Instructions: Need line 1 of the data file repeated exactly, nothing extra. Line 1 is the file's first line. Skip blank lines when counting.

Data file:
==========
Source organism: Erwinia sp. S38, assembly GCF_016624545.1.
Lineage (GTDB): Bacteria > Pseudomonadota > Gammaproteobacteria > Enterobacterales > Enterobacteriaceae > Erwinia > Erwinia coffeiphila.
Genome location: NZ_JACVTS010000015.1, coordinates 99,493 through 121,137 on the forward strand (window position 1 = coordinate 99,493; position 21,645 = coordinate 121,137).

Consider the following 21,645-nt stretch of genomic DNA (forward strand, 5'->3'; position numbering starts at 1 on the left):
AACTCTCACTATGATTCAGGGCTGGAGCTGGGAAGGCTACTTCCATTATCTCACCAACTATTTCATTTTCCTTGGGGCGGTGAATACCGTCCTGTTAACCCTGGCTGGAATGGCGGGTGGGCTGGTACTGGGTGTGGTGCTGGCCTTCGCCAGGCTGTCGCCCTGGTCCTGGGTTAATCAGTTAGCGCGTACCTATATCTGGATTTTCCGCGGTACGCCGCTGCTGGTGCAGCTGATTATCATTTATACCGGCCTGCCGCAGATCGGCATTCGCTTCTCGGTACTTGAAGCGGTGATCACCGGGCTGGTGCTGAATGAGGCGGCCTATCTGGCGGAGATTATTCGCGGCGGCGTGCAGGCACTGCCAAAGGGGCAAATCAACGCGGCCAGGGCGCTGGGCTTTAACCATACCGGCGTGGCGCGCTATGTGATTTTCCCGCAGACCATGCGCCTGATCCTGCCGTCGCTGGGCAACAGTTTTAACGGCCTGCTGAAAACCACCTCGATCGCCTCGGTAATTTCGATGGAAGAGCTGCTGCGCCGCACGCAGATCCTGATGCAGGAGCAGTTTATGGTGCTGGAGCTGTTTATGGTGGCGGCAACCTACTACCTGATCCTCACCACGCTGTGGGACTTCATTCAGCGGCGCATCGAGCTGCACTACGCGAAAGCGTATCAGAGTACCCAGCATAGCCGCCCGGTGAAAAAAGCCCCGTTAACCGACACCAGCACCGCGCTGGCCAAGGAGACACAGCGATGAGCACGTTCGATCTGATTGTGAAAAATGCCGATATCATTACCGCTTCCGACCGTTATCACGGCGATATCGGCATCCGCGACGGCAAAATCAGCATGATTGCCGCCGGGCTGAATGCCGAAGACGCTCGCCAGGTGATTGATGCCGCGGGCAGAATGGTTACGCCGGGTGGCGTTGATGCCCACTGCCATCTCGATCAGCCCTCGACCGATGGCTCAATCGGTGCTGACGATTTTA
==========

Source organism: Erwinia sp. S38, assembly GCF_016624545.1.